The beginning of November 2020 marked the current city council’s two year anniversary. With the byelection coming up and in February, we asked each of the councillors and mayor what the past two years has been like and if they have any advice for those considering putting their name on the ballot. A questionnaire was sent to all of council and the mayor. See last week’s paper or read online to hear from the others.
In all likelihood, a mid-term confessional from a Revelstoke city councillor won’t garner much recognition. With a Pulitzer out of the question, a more sane aspiration might simply be to gain the ear Revelstoke’s politically engaged. The big leap here is whether sanity and politics should be included in the same conversation.
In the run up to our last election, the Review offered candidates the opportunity to respond to the following: “What is the most important issue you see in Revelstoke right now?”
My 2018 politicized response (which I believe is still relevant) was:
“Housing deficits, excessive bureaucracy, lack of affordability, out of touch by-laws, worker shortages and infrastructure decline are common themes heard in municipalities across Canada today. They are indeed problems Revelstoke has to address. Opting on the biggest issue is difficult. Isolating a concern, addressing it piecemeal or worse, in a reactionary manner, may in fact be our biggest problem. Further, focusing on problems isn’t a strategy any self-help text would recommend…….”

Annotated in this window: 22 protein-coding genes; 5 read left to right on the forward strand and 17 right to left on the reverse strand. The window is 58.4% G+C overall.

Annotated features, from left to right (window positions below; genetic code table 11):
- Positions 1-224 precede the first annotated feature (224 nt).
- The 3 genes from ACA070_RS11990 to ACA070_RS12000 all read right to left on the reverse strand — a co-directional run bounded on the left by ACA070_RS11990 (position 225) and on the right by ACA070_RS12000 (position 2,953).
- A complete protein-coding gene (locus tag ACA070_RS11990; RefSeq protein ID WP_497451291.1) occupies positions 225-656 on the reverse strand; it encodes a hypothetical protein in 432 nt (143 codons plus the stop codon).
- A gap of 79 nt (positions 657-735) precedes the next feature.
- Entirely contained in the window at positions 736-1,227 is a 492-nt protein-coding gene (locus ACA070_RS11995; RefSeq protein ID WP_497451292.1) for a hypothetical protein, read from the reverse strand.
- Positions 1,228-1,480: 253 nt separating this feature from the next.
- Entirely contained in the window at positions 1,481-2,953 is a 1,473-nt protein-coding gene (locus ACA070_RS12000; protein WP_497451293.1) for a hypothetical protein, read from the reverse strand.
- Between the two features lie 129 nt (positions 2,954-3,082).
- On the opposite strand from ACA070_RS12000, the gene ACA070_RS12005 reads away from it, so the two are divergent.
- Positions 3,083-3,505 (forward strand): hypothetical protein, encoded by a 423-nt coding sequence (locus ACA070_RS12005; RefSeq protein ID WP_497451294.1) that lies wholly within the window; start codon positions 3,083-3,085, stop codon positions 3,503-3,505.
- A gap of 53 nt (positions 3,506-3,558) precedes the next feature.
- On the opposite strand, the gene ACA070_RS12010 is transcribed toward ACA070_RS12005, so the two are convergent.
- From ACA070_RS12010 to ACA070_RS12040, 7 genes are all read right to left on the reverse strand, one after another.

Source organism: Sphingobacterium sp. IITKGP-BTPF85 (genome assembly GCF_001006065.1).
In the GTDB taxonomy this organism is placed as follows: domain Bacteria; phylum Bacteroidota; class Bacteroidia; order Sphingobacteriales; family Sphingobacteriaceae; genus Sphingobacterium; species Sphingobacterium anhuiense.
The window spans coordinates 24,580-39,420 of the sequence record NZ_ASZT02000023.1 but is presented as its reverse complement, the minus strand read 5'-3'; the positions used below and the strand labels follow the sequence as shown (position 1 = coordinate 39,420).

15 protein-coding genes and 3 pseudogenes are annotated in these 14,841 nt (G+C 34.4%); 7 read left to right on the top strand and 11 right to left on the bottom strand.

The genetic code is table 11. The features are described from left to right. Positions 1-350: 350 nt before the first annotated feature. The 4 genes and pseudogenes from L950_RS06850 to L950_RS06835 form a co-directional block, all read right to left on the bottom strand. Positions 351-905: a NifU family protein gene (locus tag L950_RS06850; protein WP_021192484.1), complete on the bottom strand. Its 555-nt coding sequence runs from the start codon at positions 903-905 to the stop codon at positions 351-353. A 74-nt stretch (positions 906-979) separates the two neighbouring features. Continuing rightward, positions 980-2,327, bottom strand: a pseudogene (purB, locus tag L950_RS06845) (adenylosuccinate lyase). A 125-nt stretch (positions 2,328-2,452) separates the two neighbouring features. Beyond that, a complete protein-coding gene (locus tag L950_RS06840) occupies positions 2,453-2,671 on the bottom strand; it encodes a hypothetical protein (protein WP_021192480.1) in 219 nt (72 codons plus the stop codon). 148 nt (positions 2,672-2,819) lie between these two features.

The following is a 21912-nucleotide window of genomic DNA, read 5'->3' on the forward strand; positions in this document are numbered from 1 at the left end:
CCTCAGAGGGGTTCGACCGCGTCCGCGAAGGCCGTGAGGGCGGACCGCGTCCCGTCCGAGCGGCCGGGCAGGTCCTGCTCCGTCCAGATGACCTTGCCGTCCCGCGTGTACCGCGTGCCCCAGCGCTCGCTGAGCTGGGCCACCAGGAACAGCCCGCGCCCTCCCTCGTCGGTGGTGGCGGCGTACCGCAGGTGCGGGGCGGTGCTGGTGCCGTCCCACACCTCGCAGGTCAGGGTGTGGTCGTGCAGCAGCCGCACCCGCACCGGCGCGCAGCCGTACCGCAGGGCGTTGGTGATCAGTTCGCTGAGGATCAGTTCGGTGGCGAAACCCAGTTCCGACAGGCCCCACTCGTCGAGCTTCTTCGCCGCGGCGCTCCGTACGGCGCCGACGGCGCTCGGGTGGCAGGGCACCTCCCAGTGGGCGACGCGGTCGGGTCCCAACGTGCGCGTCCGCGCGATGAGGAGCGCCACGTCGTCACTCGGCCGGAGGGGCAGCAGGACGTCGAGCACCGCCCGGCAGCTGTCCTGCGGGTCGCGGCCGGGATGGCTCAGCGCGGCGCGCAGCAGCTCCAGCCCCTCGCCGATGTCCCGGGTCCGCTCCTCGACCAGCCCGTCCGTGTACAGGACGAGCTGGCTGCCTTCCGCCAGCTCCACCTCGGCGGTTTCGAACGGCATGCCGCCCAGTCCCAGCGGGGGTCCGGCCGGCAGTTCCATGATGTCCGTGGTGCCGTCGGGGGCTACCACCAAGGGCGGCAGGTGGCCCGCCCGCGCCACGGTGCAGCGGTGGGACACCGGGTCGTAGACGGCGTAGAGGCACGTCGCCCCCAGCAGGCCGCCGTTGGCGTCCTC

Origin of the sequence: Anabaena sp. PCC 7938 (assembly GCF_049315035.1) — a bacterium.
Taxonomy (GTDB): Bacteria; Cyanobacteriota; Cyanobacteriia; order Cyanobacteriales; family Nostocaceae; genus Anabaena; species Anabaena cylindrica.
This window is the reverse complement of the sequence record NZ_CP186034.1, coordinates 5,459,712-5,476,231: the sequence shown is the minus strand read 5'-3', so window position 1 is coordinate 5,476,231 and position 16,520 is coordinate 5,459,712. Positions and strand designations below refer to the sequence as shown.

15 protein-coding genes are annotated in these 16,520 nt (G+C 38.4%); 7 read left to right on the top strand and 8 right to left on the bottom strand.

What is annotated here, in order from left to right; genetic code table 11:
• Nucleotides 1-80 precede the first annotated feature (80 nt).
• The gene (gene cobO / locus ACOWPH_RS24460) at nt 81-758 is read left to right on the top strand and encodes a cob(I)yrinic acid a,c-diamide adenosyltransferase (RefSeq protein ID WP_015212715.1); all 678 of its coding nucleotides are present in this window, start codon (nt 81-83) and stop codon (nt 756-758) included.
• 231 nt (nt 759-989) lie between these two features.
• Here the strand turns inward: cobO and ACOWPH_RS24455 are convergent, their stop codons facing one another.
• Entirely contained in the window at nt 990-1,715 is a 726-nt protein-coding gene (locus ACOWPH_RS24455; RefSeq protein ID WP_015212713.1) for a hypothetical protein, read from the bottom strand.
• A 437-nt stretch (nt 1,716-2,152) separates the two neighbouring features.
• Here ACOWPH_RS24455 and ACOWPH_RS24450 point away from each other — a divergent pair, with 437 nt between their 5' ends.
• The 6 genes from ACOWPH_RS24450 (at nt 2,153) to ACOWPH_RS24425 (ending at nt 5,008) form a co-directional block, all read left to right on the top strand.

Incorporating lessons from the past two years into that statement, I have to emphasize the importance of an end goal. A vision for the future of Revelstoke has to be clear and based on values first. Plans change, people move on, attentions shift but a value based destination will lend purpose, longevity and simplicity to community decisions
Revelstoke’s current vision statement places a determined emphasis on sustainability. In the two remaining years of council’s term, my intentions are to move both environmental and economic sustainability from rhetoric to action. Environmentally, new policy and by-laws pertaining to plastics, organic waste, traffic reduction, housing efficiency and city design are in queue for 2021. On economics, returning our community from the COVID wasteland is the most pressing issue that confronts us. Our community’s Recovery Task Force is formalizing intermediate and long term actions to mitigate the commercial train wreck associated with the viral outbreak. My vote and attention will be for timely implementation and enthusiastic support.
The by-election scheduled for in February will bring new energy to the council table. Advice I would pass along to an incoming councillor: face decisions objectively, fully understand the issues and don’t be afraid to go against the grain. Recognize that many of the council decisions won’t be easy and short term pain may be the price for long term community well-being.